Insulet’s (NSDQ:PODD) drug-delivery business will be a long-term growth driver for the company by as much as 20% a year for the next few years, according to Leerink Partners analysts.
Billerica, Mass.-based Insulet generates 86% of its revenue from its OmniPod insulin delivery device, according to Leerink. The OmniPod technology could be easily adapted to other drugs, according to the investment bank, which cited Insulet’s partnership with Amgen (NSDQ:AMGN) as a foundation for other wearable drug-delivery products.
“There are a significant number of injectable drugs that are nearing patent expiration over the next few years that could foreseeably benefit from a differentiated drug delivery system,” according to the report. “In addition to features inspired by the Neulasta agreement, we have identified complicated dosing schedules and poor drug adherence as potential attributes that could benefit from a wearable delivery device.”
Leerink suggested Abilify, Cubicin, Forteo, Xolair, Gardasil and Humira as likely pharmaceutical candidates for Insulet to incorporate into its drug-delivery business. These 6 drugs represent a peak sales opportunity of $1.5 billion, they wrote.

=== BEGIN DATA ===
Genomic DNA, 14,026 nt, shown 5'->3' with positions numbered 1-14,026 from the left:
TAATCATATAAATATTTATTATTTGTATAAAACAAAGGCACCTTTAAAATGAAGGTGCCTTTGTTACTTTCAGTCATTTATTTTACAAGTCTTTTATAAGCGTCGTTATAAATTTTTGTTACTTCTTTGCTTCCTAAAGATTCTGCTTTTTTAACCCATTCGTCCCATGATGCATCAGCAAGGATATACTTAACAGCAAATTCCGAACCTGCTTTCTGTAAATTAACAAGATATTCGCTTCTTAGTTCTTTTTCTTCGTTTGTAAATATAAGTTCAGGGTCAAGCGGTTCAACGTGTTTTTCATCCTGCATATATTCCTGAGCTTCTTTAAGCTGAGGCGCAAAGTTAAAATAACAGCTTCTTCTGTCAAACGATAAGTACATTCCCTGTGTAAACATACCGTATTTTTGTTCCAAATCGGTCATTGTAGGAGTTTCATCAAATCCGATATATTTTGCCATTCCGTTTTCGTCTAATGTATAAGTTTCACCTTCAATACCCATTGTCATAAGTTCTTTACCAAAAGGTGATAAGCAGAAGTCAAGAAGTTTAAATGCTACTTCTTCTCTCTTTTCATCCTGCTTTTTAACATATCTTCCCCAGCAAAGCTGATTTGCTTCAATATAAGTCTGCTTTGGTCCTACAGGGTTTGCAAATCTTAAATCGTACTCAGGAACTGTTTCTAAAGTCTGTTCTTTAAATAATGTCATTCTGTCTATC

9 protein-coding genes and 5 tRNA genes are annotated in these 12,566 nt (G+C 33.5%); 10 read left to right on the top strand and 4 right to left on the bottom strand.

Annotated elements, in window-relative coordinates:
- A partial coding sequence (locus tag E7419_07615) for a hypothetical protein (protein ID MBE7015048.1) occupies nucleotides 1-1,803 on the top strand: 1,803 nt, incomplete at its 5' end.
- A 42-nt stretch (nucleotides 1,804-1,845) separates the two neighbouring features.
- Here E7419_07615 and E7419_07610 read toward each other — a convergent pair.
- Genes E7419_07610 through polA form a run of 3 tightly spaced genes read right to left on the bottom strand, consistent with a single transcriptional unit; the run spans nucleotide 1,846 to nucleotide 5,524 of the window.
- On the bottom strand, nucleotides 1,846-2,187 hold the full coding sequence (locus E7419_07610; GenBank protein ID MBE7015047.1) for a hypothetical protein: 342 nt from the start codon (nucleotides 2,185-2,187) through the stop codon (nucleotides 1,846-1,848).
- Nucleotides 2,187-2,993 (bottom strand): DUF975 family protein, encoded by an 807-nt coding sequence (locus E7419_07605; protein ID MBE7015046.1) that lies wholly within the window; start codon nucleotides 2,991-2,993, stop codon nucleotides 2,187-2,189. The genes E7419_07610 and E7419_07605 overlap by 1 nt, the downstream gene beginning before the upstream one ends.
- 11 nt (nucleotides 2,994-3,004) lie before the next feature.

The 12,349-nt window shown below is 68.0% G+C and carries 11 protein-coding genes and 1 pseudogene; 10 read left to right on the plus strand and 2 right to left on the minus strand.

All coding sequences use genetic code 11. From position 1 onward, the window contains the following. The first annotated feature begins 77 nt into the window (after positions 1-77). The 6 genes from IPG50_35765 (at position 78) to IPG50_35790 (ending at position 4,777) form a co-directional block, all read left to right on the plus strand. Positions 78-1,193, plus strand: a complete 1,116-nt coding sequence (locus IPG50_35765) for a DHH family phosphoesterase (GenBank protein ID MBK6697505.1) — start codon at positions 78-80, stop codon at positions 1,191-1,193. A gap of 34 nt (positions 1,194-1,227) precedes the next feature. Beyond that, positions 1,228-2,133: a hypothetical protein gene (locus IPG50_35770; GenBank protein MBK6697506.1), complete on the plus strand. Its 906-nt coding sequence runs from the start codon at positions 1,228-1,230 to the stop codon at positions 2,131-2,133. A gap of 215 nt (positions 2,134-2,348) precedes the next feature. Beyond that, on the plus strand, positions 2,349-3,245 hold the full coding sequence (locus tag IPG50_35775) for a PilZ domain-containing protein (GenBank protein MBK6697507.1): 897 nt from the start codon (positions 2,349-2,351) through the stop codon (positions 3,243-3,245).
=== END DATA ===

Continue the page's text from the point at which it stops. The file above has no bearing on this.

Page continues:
The total enterprise value of OmniPod and Insulet’s drug-delivery businesses is $3.3 billion, Leerink estimated.
Insulet has 6 commercial agreements with companies to integrate pharmaceuticals into a wearable device, according to Leerink. Three of the agreements are with major pharmaceutical companies with drugs that are already on the market; the other 3 are for drugs in early development.
“Over time, we expect further clarity on each of these 6 agreements as either the drug manufacturer approaches commercialization for already-marketed drugs and/or the earlier-stage drugs enter clinical trials,” Leerink reported.
The report explored the possible impact of using delivery devices for antibiotics, hormone treatment, biologics, and antipsychotics. In all cases, they wrote, a wearable device would add convenience, increase compliance, and enable better patient management.
Leerink warned that its evaluation could be wrong if Insulet fails to bring successful drug delivery partnerships to commercialization among other unpredictable factors, like competition.
Insulet’s stock was trading at $40.10 per share in mid-morning trading activity, down 2.05%.